“Since these models are not yet controllable or predictable, we cannot know the consequences of their widespread use and clearly they can be catastrophic, as in this case,” said Ravi Iyer, a social psychologist and managing director of the Psychology of Technology Institute at the University of Southern California's Neely Center.

“There is a lot of excitement about ChatGPT, and in the future, I think we will see language models like this have some role in therapy. But it won't be today or tomorrow,” Dr. John Torous, a psychiatrist and chair of the APA’s Committee on Mental Health IT at Beth Israel Deaconess Medical Center, told BuzzFeed News. “First we need to carefully assess how well they really work. We already know they can say concerning things as well and have the potential to cause harm.” 

We asked the creator of Em x Archii, a free, nonprofit, AI therapy program that uses ChatGPT, exactly how one creates a tool that can offer mental health advice, and what they consider the pros and cons of the technology. We also asked psychologists and psychiatrists if they think AI can ever be used for mental health and, if so, when a real-life visit to a human is absolutely necessary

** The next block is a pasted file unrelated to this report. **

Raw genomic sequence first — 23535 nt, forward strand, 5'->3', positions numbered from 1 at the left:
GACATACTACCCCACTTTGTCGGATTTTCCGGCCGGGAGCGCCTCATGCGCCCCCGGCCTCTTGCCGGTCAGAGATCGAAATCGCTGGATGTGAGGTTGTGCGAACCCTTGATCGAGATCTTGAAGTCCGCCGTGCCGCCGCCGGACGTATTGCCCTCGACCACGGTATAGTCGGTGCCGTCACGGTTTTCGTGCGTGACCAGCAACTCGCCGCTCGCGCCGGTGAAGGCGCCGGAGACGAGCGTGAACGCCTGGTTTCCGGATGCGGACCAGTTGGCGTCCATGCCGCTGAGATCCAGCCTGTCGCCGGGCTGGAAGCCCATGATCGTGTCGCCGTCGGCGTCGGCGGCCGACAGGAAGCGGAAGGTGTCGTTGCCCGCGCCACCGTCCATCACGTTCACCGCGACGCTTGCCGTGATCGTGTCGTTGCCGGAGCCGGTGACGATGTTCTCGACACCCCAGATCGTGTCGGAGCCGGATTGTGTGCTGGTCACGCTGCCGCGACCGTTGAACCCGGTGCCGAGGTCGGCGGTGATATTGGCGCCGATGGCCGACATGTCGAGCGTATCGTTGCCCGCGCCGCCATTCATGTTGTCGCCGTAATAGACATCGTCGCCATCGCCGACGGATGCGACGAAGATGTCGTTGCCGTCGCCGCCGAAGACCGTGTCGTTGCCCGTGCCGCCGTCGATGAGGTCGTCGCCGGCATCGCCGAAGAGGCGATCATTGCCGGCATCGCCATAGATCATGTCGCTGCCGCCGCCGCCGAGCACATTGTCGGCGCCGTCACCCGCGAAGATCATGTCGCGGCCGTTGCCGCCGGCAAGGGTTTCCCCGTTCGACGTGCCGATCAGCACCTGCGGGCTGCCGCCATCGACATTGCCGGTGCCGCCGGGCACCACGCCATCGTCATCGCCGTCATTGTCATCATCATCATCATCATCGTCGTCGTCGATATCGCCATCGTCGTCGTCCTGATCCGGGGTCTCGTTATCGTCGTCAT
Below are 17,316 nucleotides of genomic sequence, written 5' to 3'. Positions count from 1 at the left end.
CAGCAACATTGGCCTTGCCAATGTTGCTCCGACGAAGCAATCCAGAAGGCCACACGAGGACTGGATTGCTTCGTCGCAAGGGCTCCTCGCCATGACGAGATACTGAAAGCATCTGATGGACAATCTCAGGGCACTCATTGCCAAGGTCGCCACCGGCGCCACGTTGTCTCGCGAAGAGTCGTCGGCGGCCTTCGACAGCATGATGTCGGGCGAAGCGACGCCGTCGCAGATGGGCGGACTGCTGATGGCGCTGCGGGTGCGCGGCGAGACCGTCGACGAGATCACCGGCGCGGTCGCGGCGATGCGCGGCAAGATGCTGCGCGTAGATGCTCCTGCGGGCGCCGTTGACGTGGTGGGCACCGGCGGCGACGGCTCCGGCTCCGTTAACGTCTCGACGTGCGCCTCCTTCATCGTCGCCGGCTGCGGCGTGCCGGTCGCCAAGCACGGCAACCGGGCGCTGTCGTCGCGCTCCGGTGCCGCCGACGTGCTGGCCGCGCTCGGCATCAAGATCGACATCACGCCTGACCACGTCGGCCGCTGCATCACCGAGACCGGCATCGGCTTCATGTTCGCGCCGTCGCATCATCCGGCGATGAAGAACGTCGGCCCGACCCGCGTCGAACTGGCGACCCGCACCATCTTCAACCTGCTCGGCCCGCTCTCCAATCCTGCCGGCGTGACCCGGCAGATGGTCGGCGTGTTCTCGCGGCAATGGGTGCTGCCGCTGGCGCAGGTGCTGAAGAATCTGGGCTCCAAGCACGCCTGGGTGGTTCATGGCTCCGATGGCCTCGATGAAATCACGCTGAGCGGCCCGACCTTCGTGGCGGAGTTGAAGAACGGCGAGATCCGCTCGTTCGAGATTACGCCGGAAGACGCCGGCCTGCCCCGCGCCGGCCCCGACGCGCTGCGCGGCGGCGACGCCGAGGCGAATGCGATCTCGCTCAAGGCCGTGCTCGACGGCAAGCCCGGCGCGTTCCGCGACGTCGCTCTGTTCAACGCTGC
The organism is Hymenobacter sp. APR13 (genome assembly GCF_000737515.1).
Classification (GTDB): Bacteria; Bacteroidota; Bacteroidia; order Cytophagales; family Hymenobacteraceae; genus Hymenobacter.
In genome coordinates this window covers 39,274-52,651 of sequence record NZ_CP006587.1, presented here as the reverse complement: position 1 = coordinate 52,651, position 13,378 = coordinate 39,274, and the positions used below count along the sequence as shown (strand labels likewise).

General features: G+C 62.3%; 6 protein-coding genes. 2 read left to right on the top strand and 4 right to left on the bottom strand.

The advantages of AI therapy programs 

Lauren Brendle, 28, of Brooklyn created Em x Archii after working as a mental health counselor at a suicide hotline for three years. She now works as a programmer. ”Mental health resources is a huge barrier for people, which I think AI has the potential to help with,” Brendle told BuzzFeed News.

The program aims to build a relationship with users during each session, including remembering past conversations, identifying what they want to work on, and offering strategies for the course of the session. In a TikTok that has more than half a million views, Brendle shows people how the program works by posing as someone who is suicidal after arguing with a friend. 

Like another popular program,, the AI generates humanlike text responses. What makes Em x Archii different from other AI programs, or ChatGPT itself, is the ability to save past conversations to your account. Like a therapist, it will write responses based on a personalized experience, unlike other programs, Brendle said.

“The average therapy session [with a person] ranges from $60 to $300,” Brendle said. She studied psychology as an undergraduate and graduate student and created the program to offer an alternative for those who don't have other options due to cost or other barriers, like a lack of qualified therapists where they live or difficulty getting to therapy,